Imbounding Lifeline sets the tone of the political debate on migration

A Maltese paramedics aids a young child on board the Lifeline NGO rescue vessel stranded in the Mediterranean with more than 200 migrants as it finally berthed in Valletta, Malta, on 27 June 2018. EPA-EFE/DOMENIC AQUILINA

Imbounding Lifeline sets the tone of the political debate on migration


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Non Governmental organizations are calling into question the policy of keeping migrants in North Africa, implicit to the agreement secured on Thursday evening in Brussels.

Salvini sets the agenda

The Migrant rescue ship Lifeline offloaded its human cargo of 234 migrants at Maltese capital Valletta on Wednesday evening, that is, hours before a turbulent migration-focused summit in Brussels. The human cargo included 70 unaccompanied minors, 14 women, three babies and a child.

The German NGO ship has been impounded and its captain is being questioned. The ship was forced into Malta’s territorial waters as weather conditions offshore deteriorated.

Meanwhile, eight EU member states will share the migrants, whose asylum applications will be dealt with on a case-by-case basis and may yet be deported.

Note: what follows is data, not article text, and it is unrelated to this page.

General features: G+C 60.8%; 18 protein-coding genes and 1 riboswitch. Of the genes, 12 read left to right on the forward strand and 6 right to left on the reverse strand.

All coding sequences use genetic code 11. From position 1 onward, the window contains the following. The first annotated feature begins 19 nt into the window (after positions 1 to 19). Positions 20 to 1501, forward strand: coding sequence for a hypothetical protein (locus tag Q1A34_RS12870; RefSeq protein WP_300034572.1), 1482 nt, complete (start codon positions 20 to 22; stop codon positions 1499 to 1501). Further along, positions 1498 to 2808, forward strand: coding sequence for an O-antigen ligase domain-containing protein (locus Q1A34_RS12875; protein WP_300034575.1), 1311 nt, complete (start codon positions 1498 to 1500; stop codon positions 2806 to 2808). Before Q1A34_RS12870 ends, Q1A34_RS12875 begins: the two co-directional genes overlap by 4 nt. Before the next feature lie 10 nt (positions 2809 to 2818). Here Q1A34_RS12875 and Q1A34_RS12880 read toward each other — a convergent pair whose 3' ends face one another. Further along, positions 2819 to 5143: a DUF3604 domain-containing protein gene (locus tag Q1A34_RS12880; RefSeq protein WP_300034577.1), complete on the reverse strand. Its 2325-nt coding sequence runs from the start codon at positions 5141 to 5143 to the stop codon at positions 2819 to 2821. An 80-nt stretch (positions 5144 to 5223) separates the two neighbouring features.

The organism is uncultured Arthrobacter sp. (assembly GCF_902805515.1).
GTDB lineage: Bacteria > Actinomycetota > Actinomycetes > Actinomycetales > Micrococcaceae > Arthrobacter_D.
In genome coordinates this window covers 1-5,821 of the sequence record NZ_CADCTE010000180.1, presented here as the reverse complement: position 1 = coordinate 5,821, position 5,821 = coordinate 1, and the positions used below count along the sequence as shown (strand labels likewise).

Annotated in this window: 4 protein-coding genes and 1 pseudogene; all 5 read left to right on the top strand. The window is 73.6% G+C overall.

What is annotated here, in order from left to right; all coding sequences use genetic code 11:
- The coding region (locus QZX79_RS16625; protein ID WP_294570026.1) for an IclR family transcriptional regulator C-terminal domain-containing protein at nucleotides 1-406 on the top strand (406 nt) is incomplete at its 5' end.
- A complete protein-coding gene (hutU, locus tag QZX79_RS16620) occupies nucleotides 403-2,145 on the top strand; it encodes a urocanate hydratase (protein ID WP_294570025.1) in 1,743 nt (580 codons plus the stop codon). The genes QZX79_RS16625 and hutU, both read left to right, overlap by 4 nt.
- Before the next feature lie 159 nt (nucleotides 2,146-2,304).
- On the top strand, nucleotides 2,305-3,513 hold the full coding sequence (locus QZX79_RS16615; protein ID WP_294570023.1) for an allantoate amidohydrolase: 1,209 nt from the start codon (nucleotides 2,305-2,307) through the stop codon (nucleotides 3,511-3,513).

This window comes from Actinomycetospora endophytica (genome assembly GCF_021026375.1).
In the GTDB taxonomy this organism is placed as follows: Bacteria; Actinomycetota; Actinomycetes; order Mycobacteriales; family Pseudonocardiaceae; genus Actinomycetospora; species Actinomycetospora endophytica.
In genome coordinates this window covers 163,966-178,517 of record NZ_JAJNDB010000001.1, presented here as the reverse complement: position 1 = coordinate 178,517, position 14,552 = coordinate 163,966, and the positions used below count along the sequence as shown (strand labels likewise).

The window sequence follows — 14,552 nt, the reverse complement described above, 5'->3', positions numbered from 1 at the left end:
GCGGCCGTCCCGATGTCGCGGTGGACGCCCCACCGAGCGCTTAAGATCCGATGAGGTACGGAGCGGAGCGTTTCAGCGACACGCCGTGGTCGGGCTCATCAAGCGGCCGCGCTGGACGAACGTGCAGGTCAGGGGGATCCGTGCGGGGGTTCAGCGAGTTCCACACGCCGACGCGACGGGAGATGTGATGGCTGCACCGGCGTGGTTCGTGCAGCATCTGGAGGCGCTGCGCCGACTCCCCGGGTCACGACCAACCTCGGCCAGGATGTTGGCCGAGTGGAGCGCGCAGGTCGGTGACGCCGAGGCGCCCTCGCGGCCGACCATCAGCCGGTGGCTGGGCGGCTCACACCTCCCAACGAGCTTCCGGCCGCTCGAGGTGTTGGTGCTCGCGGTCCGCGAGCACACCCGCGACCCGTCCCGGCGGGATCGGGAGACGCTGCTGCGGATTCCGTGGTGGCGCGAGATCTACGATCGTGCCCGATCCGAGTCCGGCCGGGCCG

The conclusion of this latest saga was hailed by Italy’s far-right Interior Minister Matteo Salvini as “victory,” as he went on Twitter to hail his own political triumph.

The legal debate

Italy wants to force NGO ships to allow the Libyan coastguard to rescue the migrants and return them onshore in North Africa. NGO’s argue that allowing the Libyan coastguard to rescue migrants contravenes the Geneva Refugee Convention, as it exposes asylum seekers to “refoulement,” that is, a return to a country in which they may be subjected to persecution.

This discussion is central to the substance of the EU deal secured on Thursday evening in Brussels.

The deal talks of “closed” reception centers for migrants within the bloc but also “screening centers” for asylum seekers outside EU territory.

Both issues are controversial. Closed centres may resemble prison for families and refugees that could be legally contested.

“Screening centers” outside the EU, refers to countries that have offered setting up such infrastructure, namely Libya, Albania and potentially Jordan and Turkey. The agreement makes reference to “regional disembarkation platforms,” but it is unclear whether these states meet EU human rights standards. In the meantime, the EU will release the second €3bn instalment of Turkey’s 2016 compensation deal.

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